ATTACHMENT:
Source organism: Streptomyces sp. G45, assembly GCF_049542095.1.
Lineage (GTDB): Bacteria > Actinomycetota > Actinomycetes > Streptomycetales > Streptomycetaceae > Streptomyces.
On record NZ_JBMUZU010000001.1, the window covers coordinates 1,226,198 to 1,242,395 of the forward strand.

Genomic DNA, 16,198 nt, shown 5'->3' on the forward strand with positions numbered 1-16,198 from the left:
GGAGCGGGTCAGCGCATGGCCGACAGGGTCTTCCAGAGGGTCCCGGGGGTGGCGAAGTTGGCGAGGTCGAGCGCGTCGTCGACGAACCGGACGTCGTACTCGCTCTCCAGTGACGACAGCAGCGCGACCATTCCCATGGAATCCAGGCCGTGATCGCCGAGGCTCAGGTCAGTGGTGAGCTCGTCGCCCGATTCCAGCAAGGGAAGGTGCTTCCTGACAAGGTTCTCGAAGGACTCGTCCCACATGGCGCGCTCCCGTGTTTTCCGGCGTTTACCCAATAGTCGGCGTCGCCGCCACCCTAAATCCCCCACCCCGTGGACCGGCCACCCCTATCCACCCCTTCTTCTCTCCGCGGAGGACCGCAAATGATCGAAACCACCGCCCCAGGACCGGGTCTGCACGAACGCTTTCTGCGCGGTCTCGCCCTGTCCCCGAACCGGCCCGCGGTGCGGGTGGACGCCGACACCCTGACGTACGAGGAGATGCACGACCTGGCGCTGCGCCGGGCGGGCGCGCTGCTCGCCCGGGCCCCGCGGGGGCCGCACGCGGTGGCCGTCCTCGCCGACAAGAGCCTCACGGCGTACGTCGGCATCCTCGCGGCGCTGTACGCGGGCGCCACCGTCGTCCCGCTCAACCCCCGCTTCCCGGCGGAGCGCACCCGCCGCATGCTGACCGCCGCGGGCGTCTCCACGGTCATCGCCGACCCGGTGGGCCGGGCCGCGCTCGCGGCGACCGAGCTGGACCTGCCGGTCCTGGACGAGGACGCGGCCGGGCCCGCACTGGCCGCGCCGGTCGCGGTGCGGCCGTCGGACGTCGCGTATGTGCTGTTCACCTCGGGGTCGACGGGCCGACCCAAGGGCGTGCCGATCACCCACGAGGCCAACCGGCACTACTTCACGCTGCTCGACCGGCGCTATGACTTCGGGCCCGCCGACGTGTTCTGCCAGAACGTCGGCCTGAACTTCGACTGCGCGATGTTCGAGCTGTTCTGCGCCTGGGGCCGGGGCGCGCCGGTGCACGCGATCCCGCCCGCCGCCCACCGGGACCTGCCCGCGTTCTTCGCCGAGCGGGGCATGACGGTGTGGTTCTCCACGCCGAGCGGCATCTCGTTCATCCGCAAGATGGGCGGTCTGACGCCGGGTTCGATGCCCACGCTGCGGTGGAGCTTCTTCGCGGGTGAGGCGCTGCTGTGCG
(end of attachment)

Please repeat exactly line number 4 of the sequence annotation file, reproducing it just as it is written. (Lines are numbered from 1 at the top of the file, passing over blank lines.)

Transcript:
Genomic DNA, 16,198 nt, shown 5'->3' on the forward strand with positions numbered 1-16,198 from the left: